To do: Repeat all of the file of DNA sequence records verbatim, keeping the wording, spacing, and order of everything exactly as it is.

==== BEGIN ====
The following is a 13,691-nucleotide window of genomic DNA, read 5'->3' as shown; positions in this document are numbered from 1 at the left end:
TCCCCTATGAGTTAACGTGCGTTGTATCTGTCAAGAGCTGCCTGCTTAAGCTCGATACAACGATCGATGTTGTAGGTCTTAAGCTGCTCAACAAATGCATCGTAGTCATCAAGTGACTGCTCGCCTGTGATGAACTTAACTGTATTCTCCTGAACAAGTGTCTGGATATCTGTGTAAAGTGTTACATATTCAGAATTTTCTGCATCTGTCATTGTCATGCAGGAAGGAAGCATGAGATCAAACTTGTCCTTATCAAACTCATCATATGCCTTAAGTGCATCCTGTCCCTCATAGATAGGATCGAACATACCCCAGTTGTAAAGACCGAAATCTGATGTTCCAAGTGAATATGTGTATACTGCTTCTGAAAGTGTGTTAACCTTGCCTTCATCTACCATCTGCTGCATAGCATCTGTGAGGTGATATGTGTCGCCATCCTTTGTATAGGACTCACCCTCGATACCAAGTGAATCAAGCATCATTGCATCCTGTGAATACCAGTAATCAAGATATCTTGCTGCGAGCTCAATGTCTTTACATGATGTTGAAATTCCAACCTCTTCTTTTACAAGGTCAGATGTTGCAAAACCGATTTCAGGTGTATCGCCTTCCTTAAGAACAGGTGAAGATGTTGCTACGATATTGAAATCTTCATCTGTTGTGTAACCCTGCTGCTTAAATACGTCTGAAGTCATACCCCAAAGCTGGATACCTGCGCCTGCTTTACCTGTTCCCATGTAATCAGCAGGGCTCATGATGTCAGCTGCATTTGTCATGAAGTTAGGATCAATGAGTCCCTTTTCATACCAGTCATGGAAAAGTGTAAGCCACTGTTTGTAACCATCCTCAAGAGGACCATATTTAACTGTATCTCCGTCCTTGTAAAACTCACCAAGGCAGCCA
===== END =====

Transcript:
The following is a 13,691-nucleotide window of genomic DNA, read 5'->3' as shown; positions in this document are numbered from 1 at the left end:
TCCCCTATGAGTTAACGTGCGTTGTATCTGTCAAGAGCTGCCTGCTTAAGCTCGATACAACGATCGATGTTGTAGGTCTTAAGCTGCTCAACAAATGCATCGTAGTCATCAAGTGACTGCTCGCCTGTGATGAACTTAACTGTATTCTCCTGAACAAGTGTCTGGATATCTGTGTAAAGTGTTACATATTCAGAATTTTCTGCATCTGTCATTGTCATGCAGGAAGGAAGCATGAGATCAAACTTGTCCTTATCAAACTCATCATATGCCTTAAGTGCATCCTGTCCCTCATAGATAGGATCGAACATACCCCAGTTGTAAAGACCGAAATCTGATGTTCCAAGTGAATATGTGTATACTGCTTCTGAAAGTGTGTTAACCTTGCCTTCATCTACCATCTGCTGCATAGCATCTGTGAGGTGATATGTGTCGCCATCCTTTGTATAGGACTCACCCTCGATACCAAGTGAATCAAGCATCATTGCATCCTGTGAATACCAGTAATCAAGATATCTTGCTGCGAGCTCAATGTCTTTACATGATGTTGAAATTCCAACCTCTTCTTTTACAAGGTCAGATGTTGCAAAACCGATTTCAGGTGTATCGCCTTCCTTAAGAACAGGTGAAGATGTTGCTACGATATTGAAATCTTCATCTGTTGTGTAACCCTGCTGCTTAAATACGTCTGAAGTCATACCCCAAAGCTGGATACCTGCGCCTGCTTTACCTGTTCCCATGTAATCAGCAGGGCTCATGATGTCAGCTGCATTTGTCATGAAGTTAGGATCAATGAGTCCCTTTTCATACCAGTCATGGAAAAGTGTAAGCCACTGTTTGTAACCATCCTCAAGAGGACCATATTTAACTGTATCTCCGTCCTTGTAAAACTCACCAAGGCAGCCA